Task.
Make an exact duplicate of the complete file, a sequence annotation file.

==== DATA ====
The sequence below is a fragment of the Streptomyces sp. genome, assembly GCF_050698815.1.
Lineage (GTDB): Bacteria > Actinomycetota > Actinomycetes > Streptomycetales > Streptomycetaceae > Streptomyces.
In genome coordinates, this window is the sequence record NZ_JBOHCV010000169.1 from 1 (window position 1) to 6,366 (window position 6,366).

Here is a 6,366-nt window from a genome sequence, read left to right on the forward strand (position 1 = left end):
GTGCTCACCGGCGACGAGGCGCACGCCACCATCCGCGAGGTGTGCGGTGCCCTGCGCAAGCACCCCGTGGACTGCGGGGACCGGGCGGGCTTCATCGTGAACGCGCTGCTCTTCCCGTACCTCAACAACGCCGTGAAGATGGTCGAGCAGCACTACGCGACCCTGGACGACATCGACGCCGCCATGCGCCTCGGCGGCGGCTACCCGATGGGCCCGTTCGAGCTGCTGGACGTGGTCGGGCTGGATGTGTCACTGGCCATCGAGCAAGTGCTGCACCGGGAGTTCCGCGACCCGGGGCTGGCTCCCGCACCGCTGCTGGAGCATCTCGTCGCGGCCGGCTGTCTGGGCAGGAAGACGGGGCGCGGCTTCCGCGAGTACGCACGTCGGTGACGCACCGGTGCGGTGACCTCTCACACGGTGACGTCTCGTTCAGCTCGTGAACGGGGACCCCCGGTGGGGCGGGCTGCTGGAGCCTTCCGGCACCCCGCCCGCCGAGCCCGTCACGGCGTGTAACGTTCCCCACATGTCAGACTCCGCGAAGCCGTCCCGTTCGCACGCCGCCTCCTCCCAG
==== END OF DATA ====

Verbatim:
The sequence below is a fragment of the Streptomyces sp. genome, assembly GCF_050698815.1.
Lineage (GTDB): Bacteria > Actinomycetota > Actinomycetes > Streptomycetales > Streptomycetaceae > Streptomyces.
In genome coordinates, this window is the sequence record NZ_JBOHCV010000169.1 from 1 (window position 1) to 6,366 (window position 6,366).

Here is a 6,366-nt window from a genome sequence, read left to right on the forward strand (position 1 = left end):
GTGCTCACCGGCGACGAGGCGCACGCCACCATCCGCGAGGTGTGCGGTGCCCTGCGCAAGCACCCCGTGGACTGCGGGGACCGGGCGGGCTTCATCGTGAACGCGCTGCTCTTCCCGTACCTCAACAACGCCGTGAAGATGGTCGAGCAGCACTACGCGACCCTGGACGACATCGACGCCGCCATGCGCCTCGGCGGCGGCTACCCGATGGGCCCGTTCGAGCTGCTGGACGTGGTCGGGCTGGATGTGTCACTGGCCATCGAGCAAGTGCTGCACCGGGAGTTCCGCGACCCGGGGCTGGCTCCCGCACCGCTGCTGGAGCATCTCGTCGCGGCCGGCTGTCTGGGCAGGAAGACGGGGCGCGGCTTCCGCGAGTACGCACGTCGGTGACGCACCGGTGCGGTGACCTCTCACACGGTGACGTCTCGTTCAGCTCGTGAACGGGGACCCCCGGTGGGGCGGGCTGCTGGAGCCTTCCGGCACCCCGCCCGCCGAGCCCGTCACGGCGTGTAACGTTCCCCACATGTCAGACTCCGCGAAGCCGTCCCGTTCGCACGCCGCCTCCTCCCAG